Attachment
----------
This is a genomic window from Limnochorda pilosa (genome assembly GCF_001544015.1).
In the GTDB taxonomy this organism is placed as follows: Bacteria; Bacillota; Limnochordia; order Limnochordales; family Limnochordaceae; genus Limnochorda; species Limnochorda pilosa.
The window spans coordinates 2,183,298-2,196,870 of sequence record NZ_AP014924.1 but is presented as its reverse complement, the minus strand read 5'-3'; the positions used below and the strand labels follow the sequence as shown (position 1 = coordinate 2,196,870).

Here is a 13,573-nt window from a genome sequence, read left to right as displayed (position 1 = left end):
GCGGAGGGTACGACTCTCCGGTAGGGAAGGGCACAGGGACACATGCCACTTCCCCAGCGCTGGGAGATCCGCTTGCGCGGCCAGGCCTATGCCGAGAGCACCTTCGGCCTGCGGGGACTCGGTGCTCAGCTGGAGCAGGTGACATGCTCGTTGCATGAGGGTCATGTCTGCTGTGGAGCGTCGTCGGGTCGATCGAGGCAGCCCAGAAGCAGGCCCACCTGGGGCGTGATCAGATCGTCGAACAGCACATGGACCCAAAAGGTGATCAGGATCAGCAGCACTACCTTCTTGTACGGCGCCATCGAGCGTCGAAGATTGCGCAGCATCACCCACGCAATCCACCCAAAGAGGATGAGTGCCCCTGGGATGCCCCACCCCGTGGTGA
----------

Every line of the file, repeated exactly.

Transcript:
This is a genomic window from Limnochorda pilosa (genome assembly GCF_001544015.1).
In the GTDB taxonomy this organism is placed as follows: Bacteria; Bacillota; Limnochordia; order Limnochordales; family Limnochordaceae; genus Limnochorda; species Limnochorda pilosa.
The window spans coordinates 2,183,298-2,196,870 of sequence record NZ_AP014924.1 but is presented as its reverse complement, the minus strand read 5'-3'; the positions used below and the strand labels follow the sequence as shown (position 1 = coordinate 2,196,870).

Here is a 13,573-nt window from a genome sequence, read left to right as displayed (position 1 = left end):
GCGGAGGGTACGACTCTCCGGTAGGGAAGGGCACAGGGACACATGCCACTTCCCCAGCGCTGGGAGATCCGCTTGCGCGGCCAGGCCTATGCCGAGAGCACCTTCGGCCTGCGGGGACTCGGTGCTCAGCTGGAGCAGGTGACATGCTCGTTGCATGAGGGTCATGTCTGCTGTGGAGCGTCGTCGGGTCGATCGAGGCAGCCCAGAAGCAGGCCCACCTGGGGCGTGATCAGATCGTCGAACAGCACATGGACCCAAAAGGTGATCAGGATCAGCAGCACTACCTTCTTGTACGGCGCCATCGAGCGTCGAAGATTGCGCAGCATCACCCACGCAATCCACCCAAAGAGGATGAGTGCCCCTGGGATGCCCCACCCCGTGGTGA